If you’ve ever tried to grow soft fruits out in the open then you’ll know that birds of all shapes and sizes love delicious ripe berries just as much as we do. And they can strip plants bare with mechanical precision—normally on the very morning that you’ve decided to harvest your crop. So a fruit cage is a must if you want to grow soft fruits on any kind of scale. Read on:
What is a fruit cage?
A fruit cage is a rigid structure that’s shrouded in bird proof netting. But they can be about more than just protecting your fruit. The real beauty of fruit cages, says garden designer Frederic Whyte, is that they can be a fantastic piece of garden architecture too—even when they’re not in use in the winter. Designer Whyte has just installed square steel fruit cages into a walled garden project in Suffolk, England; he asked local firm Harrod Horticultural to powder coat them in a dark gray to soften the effect.Some designers produce fabulous wooden cages for projects, including bespoke oak versions with stunning peak roofs with carved pineapple finials and decorative lead flashing. But you don’t need to go haute—there are cages out there for every budget.
What are the best materials for a fruit cage?
Off-the-shelf cages tend to be made from aluminum, powder coated steel or, for a more rustic look, timber—all of which are usually sold in kits that are easy to assemble yourself at home if you have basic DIY skills. In the UK, Harrod Horticultural, which sells all of the above (a 2-meter square steel cage is £299, a 3.6-meter square timber one is £399), will also make different shapes and finishes to order if you have a particular size or design in mind.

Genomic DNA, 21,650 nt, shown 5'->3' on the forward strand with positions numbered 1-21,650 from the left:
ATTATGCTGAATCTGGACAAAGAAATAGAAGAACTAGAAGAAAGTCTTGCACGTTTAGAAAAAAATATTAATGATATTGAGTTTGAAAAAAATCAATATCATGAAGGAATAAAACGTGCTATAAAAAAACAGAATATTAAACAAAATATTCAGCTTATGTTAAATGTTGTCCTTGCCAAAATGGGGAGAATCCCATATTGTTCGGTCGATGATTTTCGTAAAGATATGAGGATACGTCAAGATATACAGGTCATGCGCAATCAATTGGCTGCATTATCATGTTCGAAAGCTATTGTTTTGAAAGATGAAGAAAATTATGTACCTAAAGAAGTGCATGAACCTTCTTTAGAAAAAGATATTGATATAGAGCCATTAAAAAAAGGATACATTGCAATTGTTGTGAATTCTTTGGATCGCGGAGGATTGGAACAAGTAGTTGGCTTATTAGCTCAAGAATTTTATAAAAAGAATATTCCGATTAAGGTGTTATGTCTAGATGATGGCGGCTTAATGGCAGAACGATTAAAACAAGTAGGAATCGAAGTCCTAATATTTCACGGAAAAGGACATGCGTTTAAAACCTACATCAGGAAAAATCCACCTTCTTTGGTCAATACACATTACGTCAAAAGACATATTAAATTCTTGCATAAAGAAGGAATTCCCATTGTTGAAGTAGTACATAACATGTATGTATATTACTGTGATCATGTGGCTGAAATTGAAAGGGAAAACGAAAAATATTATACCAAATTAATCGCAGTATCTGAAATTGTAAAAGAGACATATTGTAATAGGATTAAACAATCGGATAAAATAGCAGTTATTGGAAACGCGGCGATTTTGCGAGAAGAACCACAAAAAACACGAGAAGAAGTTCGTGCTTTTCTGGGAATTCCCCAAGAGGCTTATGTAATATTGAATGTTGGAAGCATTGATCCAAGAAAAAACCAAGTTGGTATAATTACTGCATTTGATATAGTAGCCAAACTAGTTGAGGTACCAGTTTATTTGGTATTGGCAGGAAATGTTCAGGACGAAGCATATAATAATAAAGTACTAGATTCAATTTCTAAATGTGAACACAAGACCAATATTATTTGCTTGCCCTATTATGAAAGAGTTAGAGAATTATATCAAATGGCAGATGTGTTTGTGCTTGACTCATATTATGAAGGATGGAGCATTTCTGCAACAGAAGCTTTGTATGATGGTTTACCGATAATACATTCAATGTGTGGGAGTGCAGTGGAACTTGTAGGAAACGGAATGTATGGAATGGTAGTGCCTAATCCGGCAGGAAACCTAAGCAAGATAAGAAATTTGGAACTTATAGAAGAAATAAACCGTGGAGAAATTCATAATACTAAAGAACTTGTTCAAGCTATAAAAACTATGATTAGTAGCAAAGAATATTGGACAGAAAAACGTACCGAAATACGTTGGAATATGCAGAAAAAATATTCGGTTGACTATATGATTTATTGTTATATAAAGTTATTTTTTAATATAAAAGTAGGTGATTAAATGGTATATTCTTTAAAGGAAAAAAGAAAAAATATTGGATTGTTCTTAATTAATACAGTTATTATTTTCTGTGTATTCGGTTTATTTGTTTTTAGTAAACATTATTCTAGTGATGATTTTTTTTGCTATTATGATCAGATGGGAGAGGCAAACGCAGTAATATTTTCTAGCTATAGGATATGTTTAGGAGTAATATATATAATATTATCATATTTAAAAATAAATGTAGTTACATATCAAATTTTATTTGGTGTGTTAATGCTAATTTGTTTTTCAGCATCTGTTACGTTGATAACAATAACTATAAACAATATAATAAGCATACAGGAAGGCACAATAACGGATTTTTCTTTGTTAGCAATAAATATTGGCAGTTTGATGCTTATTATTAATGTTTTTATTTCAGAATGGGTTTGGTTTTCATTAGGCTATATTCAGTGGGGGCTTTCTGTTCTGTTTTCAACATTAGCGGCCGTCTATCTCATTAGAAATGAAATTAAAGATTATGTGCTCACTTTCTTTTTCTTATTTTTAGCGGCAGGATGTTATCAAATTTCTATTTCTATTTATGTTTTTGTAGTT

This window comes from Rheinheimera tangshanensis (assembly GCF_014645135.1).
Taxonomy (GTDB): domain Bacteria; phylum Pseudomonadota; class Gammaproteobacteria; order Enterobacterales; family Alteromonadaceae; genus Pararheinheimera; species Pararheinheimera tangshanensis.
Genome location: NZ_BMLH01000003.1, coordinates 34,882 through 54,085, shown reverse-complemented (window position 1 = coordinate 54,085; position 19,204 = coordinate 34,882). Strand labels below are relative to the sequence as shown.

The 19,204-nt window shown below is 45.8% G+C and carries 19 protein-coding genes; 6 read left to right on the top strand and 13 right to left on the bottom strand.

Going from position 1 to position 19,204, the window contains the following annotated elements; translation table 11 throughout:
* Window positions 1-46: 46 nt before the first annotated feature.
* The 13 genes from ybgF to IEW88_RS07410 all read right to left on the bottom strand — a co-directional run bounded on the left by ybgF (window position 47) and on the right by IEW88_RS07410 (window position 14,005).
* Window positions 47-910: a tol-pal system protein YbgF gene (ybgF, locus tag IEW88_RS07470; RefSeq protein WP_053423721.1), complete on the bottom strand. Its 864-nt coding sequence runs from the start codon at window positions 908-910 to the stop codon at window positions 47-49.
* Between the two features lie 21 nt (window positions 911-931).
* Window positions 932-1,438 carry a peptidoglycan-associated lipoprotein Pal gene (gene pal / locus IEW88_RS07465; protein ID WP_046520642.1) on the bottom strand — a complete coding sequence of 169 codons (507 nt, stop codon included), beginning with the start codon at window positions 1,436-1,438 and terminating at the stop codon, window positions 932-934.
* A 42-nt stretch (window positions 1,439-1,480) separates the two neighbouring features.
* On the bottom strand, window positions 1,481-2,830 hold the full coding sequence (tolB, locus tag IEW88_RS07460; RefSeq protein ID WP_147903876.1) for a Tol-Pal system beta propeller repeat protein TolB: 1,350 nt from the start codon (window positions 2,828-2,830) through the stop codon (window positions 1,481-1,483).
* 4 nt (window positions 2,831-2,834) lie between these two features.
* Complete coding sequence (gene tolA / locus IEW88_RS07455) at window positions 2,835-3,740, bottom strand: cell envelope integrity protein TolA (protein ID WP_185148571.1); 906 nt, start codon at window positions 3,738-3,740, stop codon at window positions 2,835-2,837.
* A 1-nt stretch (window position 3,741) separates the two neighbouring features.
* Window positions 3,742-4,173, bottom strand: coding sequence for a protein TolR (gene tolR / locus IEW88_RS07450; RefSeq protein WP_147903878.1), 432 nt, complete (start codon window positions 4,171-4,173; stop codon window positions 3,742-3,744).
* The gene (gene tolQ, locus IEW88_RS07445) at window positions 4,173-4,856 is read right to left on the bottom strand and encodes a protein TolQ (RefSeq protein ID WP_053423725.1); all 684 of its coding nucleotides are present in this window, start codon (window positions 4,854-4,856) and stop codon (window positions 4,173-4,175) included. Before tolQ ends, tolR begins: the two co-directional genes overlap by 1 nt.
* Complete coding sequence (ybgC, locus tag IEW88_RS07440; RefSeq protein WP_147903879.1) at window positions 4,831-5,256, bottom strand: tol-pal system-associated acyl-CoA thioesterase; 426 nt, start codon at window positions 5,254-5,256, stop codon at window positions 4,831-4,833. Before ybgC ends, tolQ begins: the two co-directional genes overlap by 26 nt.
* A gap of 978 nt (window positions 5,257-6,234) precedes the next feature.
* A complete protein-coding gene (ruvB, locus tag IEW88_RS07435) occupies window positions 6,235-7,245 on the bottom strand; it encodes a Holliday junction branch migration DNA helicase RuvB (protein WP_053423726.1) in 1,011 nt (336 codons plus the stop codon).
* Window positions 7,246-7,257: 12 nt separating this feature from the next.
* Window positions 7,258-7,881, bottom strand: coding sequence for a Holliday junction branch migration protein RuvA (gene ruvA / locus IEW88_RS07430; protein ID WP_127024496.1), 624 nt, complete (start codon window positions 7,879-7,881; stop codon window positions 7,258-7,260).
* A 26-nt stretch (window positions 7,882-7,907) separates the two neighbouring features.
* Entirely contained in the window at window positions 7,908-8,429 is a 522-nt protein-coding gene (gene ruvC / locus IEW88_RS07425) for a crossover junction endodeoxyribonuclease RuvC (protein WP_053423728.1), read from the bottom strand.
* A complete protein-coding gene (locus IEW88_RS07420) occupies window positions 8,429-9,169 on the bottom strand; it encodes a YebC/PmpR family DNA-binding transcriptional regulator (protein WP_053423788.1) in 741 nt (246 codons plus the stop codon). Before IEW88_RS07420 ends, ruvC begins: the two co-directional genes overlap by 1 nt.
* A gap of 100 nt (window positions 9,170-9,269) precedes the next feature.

Can I make a DIY fruit cage?
Ready made kits are ideal if you don’t have much time but the basic structure of a fruit cage is also very easy to make using any wooden poles—and will cost a fraction of the price. For stability, poles will need to be sunk 18 inches into the ground so an 8-foot pole would give you a 6-foot-, 6-inch-high fruit cage. The most complex part—and this isn’t really that tricky—is building a basic ledge and brace door. And ensuring that your nets cover every square inch of the structure. If there’s a gap, some clever creature is going to find it.
What is the best kind of netting for a fruit cage?
You can use a variety of netting depending on the wildlife around your garden and what you want to keep out—there is specific netting for birds, rabbits, deer and even butterflies. To conserve the roof netting (which can be damaged by snowfall over winter), remove at the end of each growing season.
What size fruit cage should I choose?
Fruit cages come in all shapes and sizes from low cages for strawberries and smaller bushes to vast walk-in cages that will protect fruits grown on a big scale so you need to consider not only the amount of space you have to dedicate to growing but also how much you actually want to grow. A walk-in fruit cage is arguably easier to work in too.
How long will a fruit cage last?
Metal frames should last for decades, even if your netting needs to replaced over time but timber frames will, of course, rot eventually—but it’s easy to replace any damaged or weathered parts.
What else do I need to know about fruit cages?
Prepare the ground before you install the structure; you will have more room to maneuver if you want to rototill or dig over the ground. Ideally to prepare for your plants, incorporate lots of manure and then cover the whole area with a ground cover sheet – you can then plant directly into it. Taller bushes like raspberries will also need supporting wires so plan these before you do ground preparation.
If you’re planning to grow fruits or berries, see our Garden Design 101 guides, including Edibles 101: A Field Guide to Planting, Care & Design. For more ideas to protect edibles from pests, see:
- Steal This Look: A Deer-Proof Garden in Hollywood Hills.
- Apple Trees 101: A Field Guide to Planting, Care & Design.
- The Garden Designer Is In: A Deer-Proof Edible Garden.
- Drought Tolerant, Deer-Resistant—and on a Budget—in Berkeley.
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